By:   johnbijl   (Member)

I agree, and this cue mentioned ("This is the Beginning"), with its relentless snare rhythms and heroic strings and brass, sounds like something Goldsmith might have written for an action/adventure scene in something like The 13th Warrior or Timeline.

^ This. And then only with some stretch. First Blood it is definitely not. Not that any producer would ask for such a score nowadays anyway.

 
 Posted:   Jul 28, 2014 - 9:14 AM   
 By:   Sirusjr   (Member)

Beltrami's action style isn't that far removed from Goldsmith's, especially all the changing meters and his fondness for 7/8.

I agree, and this cue mentioned ("This is the Beginning"), with its relentless snare rhythms and heroic strings and brass, sounds like something Goldsmith might have written for an action/adventure scene in something like The 13th Warrior or Timeline.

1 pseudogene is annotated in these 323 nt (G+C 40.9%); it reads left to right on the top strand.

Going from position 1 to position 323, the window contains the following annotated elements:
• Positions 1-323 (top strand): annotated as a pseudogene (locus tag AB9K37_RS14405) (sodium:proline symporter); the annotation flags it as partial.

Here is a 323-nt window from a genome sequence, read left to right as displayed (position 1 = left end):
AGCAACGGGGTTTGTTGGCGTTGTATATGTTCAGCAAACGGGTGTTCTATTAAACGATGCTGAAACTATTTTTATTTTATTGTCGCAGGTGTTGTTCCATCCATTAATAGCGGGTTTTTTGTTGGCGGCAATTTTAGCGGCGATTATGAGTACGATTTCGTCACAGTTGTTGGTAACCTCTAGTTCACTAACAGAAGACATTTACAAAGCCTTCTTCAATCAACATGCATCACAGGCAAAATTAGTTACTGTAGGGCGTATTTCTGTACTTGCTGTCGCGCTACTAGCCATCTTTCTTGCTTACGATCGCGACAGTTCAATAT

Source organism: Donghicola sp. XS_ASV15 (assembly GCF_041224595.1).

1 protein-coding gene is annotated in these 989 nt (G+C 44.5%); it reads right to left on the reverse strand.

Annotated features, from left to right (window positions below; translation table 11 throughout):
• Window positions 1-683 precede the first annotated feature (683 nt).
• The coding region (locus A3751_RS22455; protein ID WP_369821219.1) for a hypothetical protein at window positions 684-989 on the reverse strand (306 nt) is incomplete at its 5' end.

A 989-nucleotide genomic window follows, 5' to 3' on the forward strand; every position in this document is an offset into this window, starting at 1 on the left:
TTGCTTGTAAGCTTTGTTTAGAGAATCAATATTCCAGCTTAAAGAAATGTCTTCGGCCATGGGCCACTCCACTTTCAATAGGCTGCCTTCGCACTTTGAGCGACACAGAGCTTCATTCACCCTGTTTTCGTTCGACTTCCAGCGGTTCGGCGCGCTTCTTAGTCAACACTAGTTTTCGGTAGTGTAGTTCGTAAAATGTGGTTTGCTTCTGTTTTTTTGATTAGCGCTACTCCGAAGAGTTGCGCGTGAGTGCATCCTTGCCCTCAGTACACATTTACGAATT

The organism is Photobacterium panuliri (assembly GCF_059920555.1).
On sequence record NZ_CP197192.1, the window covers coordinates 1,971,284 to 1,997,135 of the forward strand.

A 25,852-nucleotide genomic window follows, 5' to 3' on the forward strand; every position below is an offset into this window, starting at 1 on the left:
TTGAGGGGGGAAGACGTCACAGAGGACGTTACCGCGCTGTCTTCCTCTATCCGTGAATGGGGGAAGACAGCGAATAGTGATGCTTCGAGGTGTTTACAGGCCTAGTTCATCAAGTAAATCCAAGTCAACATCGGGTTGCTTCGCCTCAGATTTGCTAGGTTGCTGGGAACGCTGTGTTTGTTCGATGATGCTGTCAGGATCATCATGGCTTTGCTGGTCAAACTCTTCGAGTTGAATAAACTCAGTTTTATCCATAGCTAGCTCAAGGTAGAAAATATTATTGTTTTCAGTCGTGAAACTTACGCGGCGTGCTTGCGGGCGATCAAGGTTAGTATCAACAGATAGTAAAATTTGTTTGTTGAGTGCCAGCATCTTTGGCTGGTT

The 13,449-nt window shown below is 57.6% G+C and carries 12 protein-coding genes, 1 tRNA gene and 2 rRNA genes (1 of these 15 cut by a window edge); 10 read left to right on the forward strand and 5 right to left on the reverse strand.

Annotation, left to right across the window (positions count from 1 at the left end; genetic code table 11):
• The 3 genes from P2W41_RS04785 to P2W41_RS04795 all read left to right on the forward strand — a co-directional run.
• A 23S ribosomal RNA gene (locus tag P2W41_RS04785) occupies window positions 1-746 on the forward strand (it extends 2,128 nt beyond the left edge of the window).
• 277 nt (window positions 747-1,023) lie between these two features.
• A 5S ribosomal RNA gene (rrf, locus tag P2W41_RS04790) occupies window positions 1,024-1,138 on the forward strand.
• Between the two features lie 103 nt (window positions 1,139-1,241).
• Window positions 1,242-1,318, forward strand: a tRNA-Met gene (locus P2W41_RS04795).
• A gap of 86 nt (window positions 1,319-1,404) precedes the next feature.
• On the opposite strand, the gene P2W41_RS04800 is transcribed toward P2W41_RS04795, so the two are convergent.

I do think that most of the rest of Snowpiercer does not sound like Goldsmith.


That explains why I didn't recognize it. Not a fan of 13th Warrior or Timeline scores by Goldsmith.

 
 
 Posted:   Oct 26, 2014 - 11:30 AM   
 By:   Tobias   (Member)

Just seen this movie and the movie itself was really nothing to remember. However the music is the best thing about the film. The best parts of the score is the parts that reminded me of the late maestro.

 
 
 Posted:   Oct 26, 2014 - 8:15 PM   
 By:   RM Eastman   (Member)

Heard nothing but positive aspects to this film, so I ordered on Blu ray. The music by Beltrami sounds good to me, not sure about the Goldsmith connection?

 
 Posted:   Oct 27, 2014 - 7:16 AM   
 By:   WillGoldNewtonBarryGrusin   (Member)

Beltrami's action style isn't that far removed from Goldsmith's, especially all the changing meters and his fondness for 7/8.

I agree, and this cue mentioned ("This is the Beginning"), with its relentless snare rhythms and heroic strings and brass, sounds like something Goldsmith might have written for an action/adventure scene in something like The 13th Warrior or Timeline.

I do think that most of the rest of Snowpiercer does not sound like Goldsmith.


"This is the Beginning" is one of my favorite cues of 2014.

 
 Posted:   Oct 27, 2014 - 7:44 AM   
 By:   Francis   (Member)